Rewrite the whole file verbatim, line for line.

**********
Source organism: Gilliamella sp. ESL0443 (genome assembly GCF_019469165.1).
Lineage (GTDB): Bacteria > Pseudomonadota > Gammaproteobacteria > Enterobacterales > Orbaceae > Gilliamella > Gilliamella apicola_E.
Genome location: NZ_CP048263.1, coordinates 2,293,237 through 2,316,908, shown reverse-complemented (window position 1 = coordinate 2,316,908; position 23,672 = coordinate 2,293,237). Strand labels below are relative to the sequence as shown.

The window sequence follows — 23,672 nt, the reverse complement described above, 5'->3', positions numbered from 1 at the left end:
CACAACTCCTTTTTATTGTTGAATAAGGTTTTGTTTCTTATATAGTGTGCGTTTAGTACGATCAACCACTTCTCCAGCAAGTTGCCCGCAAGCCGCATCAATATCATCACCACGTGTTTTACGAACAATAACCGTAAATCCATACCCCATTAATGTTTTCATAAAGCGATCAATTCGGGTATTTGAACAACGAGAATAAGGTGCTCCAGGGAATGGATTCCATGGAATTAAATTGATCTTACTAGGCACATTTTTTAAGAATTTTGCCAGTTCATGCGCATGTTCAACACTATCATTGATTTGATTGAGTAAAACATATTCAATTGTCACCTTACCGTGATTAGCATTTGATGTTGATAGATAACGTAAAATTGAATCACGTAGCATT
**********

Source organism: Gilliamella sp. ESL0443 (genome assembly GCF_019469165.1).
Lineage (GTDB): Bacteria > Pseudomonadota > Gammaproteobacteria > Enterobacterales > Orbaceae > Gilliamella > Gilliamella apicola_E.
Genome location: NZ_CP048263.1, coordinates 2,293,237 through 2,316,908, shown reverse-complemented (window position 1 = coordinate 2,316,908; position 23,672 = coordinate 2,293,237). Strand labels below are relative to the sequence as shown.

The window sequence follows — 23,672 nt, the reverse complement described above, 5'->3', positions numbered from 1 at the left end:
CACAACTCCTTTTTATTGTTGAATAAGGTTTTGTTTCTTATATAGTGTGCGTTTAGTACGATCAACCACTTCTCCAGCAAGTTGCCCGCAAGCCGCATCAATATCATCACCACGTGTTTTACGAACAATAACCGTAAATCCATACCCCATTAATGTTTTCATAAAGCGATCAATTCGGGTATTTGAACAACGAGAATAAGGTGCTCCAGGGAATGGATTCCATGGAATTAAATTGATCTTACTAGGCACATTTTTTAAGAATTTTGCCAGTTCATGCGCATGTTCAACACTATCATTGATTTGATTGAGTAAAACATATTCAATTGTCACCTTACCGTGATTAGCATTTGATGTTGATAGATAACGTAAAATTGAATCACGTAGCATT